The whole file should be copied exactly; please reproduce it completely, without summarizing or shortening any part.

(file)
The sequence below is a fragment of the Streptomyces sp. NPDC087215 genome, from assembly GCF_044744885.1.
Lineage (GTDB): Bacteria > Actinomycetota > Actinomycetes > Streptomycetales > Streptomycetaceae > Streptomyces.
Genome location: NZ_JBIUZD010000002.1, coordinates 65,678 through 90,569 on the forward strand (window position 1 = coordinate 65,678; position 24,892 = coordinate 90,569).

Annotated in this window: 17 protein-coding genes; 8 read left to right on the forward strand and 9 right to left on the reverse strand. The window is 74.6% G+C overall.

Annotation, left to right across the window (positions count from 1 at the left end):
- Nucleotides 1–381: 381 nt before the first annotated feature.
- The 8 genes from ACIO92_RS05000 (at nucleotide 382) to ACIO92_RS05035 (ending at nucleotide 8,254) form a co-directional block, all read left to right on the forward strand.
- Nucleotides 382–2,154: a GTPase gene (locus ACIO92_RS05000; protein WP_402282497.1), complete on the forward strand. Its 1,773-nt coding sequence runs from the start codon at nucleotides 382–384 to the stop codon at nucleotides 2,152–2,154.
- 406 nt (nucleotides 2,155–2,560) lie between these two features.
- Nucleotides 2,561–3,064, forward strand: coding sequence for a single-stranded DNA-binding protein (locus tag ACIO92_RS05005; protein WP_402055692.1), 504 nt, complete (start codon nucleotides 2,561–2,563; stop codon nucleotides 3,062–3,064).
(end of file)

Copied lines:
The sequence below is a fragment of the Streptomyces sp. NPDC087215 genome, from assembly GCF_044744885.1.
Lineage (GTDB): Bacteria > Actinomycetota > Actinomycetes > Streptomycetales > Streptomycetaceae > Streptomyces.
Genome location: NZ_JBIUZD010000002.1, coordinates 65,678 through 90,569 on the forward strand (window position 1 = coordinate 65,678; position 24,892 = coordinate 90,569).

Annotated in this window: 17 protein-coding genes; 8 read left to right on the forward strand and 9 right to left on the reverse strand. The window is 74.6% G+C overall.

Annotation, left to right across the window (positions count from 1 at the left end):
- Nucleotides 1–381: 381 nt before the first annotated feature.
- The 8 genes from ACIO92_RS05000 (at nucleotide 382) to ACIO92_RS05035 (ending at nucleotide 8,254) form a co-directional block, all read left to right on the forward strand.
- Nucleotides 382–2,154: a GTPase gene (locus ACIO92_RS05000; protein WP_402282497.1), complete on the forward strand. Its 1,773-nt coding sequence runs from the start codon at nucleotides 382–384 to the stop codon at nucleotides 2,152–2,154.
- 406 nt (nucleotides 2,155–2,560) lie between these two features.
- Nucleotides 2,561–3,064, forward strand: coding sequence for a single-stranded DNA-binding protein (locus tag ACIO92_RS05005; protein WP_402055692.1), 504 nt, complete (start codon nucleotides 2,561–2,563; stop codon nucleotides 3,062–3,064).